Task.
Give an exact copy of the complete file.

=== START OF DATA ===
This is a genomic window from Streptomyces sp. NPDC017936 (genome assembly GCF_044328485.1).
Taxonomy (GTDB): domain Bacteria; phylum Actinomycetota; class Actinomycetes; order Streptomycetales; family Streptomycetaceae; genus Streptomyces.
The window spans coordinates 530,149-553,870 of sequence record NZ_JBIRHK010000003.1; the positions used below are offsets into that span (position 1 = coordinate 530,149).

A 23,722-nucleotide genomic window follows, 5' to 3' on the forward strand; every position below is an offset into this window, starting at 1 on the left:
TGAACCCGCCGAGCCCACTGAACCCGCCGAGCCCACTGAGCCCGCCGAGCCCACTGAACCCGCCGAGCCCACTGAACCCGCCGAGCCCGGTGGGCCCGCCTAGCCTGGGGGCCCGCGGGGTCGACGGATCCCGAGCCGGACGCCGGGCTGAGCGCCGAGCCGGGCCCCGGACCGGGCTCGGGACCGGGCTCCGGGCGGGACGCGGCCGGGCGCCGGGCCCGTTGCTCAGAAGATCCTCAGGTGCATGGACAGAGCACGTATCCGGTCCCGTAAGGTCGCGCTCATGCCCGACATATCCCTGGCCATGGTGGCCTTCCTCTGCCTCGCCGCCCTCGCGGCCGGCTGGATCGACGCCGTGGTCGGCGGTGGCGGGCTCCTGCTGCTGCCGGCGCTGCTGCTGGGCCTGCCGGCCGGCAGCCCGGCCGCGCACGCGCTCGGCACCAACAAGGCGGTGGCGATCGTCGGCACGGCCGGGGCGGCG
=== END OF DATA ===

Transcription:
This is a genomic window from Streptomyces sp. NPDC017936 (genome assembly GCF_044328485.1).
Taxonomy (GTDB): domain Bacteria; phylum Actinomycetota; class Actinomycetes; order Streptomycetales; family Streptomycetaceae; genus Streptomyces.
The window spans coordinates 530,149-553,870 of sequence record NZ_JBIRHK010000003.1; the positions used below are offsets into that span (position 1 = coordinate 530,149).

A 23,722-nucleotide genomic window follows, 5' to 3' on the forward strand; every position below is an offset into this window, starting at 1 on the left:
TGAACCCGCCGAGCCCACTGAACCCGCCGAGCCCACTGAGCCCGCCGAGCCCACTGAACCCGCCGAGCCCACTGAACCCGCCGAGCCCGGTGGGCCCGCCTAGCCTGGGGGCCCGCGGGGTCGACGGATCCCGAGCCGGACGCCGGGCTGAGCGCCGAGCCGGGCCCCGGACCGGGCTCGGGACCGGGCTCCGGGCGGGACGCGGCCGGGCGCCGGGCCCGTTGCTCAGAAGATCCTCAGGTGCATGGACAGAGCACGTATCCGGTCCCGTAAGGTCGCGCTCATGCCCGACATATCCCTGGCCATGGTGGCCTTCCTCTGCCTCGCCGCCCTCGCGGCCGGCTGGATCGACGCCGTGGTCGGCGGTGGCGGGCTCCTGCTGCTGCCGGCGCTGCTGCTGGGCCTGCCGGCCGGCAGCCCGGCCGCGCACGCGCTCGGCACCAACAAGGCGGTGGCGATCGTCGGCACGGCCGGGGCGGCG